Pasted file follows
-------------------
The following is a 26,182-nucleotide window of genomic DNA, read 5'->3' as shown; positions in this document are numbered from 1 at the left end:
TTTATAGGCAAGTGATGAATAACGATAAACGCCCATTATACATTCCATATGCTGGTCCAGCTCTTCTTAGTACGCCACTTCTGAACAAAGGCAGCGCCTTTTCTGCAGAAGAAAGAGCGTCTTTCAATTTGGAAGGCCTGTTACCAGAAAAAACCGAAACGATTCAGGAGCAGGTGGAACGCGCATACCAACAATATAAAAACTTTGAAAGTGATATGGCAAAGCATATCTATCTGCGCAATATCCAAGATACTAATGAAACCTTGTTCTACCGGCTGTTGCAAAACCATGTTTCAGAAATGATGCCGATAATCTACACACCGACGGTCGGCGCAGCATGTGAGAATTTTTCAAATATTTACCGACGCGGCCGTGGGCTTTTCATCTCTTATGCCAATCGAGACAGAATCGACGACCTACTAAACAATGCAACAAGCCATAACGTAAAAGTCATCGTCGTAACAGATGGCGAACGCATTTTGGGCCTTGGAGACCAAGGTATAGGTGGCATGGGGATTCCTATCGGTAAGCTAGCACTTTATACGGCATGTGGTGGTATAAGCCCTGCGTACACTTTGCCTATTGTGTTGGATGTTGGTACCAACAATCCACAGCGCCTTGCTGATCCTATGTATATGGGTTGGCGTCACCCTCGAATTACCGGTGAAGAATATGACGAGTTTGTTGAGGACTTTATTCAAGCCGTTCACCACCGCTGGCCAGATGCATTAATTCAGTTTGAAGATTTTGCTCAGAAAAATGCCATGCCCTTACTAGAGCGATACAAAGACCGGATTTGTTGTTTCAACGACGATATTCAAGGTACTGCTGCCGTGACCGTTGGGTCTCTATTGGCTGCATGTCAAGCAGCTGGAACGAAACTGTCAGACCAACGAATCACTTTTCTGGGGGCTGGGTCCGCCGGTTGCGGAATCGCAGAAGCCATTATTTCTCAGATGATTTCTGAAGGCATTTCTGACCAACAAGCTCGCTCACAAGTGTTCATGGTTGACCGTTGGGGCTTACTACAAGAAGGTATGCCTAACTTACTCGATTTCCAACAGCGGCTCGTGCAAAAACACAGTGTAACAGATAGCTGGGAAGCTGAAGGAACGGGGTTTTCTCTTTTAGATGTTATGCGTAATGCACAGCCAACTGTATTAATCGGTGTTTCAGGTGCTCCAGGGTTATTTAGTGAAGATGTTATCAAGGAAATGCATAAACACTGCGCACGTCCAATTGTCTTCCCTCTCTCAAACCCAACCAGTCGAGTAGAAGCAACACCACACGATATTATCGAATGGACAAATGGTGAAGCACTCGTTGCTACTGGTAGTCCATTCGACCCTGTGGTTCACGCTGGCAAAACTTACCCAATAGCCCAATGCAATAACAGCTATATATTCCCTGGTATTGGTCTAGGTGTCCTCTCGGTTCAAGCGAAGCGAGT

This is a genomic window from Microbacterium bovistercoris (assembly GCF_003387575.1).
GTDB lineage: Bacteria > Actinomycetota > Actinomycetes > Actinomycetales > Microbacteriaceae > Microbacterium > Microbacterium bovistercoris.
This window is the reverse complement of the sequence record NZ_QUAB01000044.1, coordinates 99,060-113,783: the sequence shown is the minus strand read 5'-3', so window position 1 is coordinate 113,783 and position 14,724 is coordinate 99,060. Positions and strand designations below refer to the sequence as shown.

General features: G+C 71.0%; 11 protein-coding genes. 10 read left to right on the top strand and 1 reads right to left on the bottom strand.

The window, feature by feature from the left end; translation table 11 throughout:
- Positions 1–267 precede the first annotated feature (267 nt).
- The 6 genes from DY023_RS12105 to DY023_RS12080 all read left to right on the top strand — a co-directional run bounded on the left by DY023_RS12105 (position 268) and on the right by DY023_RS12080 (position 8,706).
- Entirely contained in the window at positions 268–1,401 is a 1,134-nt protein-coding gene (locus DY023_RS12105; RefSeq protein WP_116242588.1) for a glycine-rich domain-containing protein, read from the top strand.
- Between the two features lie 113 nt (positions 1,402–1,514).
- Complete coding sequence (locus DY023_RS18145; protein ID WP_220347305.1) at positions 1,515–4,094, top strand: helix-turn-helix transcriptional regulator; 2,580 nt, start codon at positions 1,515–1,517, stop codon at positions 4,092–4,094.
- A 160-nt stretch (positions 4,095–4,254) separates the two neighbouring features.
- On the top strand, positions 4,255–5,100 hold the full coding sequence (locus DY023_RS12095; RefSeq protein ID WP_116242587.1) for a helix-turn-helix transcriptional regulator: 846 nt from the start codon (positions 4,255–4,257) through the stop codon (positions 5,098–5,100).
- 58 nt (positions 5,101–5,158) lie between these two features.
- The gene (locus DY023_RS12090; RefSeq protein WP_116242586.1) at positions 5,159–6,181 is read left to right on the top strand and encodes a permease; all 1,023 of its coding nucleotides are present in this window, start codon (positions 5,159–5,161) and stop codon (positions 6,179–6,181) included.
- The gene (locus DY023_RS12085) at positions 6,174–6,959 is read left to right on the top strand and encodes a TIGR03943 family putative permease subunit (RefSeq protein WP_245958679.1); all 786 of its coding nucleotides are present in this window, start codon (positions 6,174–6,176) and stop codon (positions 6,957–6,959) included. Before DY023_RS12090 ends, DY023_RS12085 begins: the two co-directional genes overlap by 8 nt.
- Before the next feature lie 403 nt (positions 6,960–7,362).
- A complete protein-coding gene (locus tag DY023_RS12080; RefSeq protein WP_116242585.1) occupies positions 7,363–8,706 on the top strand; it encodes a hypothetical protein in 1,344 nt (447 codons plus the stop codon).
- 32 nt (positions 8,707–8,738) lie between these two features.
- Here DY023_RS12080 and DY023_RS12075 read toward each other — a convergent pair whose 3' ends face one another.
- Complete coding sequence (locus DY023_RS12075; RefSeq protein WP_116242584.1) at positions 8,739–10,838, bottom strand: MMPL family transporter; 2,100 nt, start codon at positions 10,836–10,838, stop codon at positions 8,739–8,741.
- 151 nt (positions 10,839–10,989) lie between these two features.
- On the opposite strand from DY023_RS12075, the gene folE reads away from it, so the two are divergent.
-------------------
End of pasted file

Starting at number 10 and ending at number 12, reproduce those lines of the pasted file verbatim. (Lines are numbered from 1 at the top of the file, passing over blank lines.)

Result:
- Entirely contained in the window at positions 268–1,401 is a 1,134-nt protein-coding gene (locus DY023_RS12105; RefSeq protein WP_116242588.1) for a glycine-rich domain-containing protein, read from the top strand.
- Between the two features lie 113 nt (positions 1,402–1,514).
- Complete coding sequence (locus DY023_RS18145; protein ID WP_220347305.1) at positions 1,515–4,094, top strand: helix-turn-helix transcriptional regulator; 2,580 nt, start codon at positions 1,515–1,517, stop codon at positions 4,092–4,094.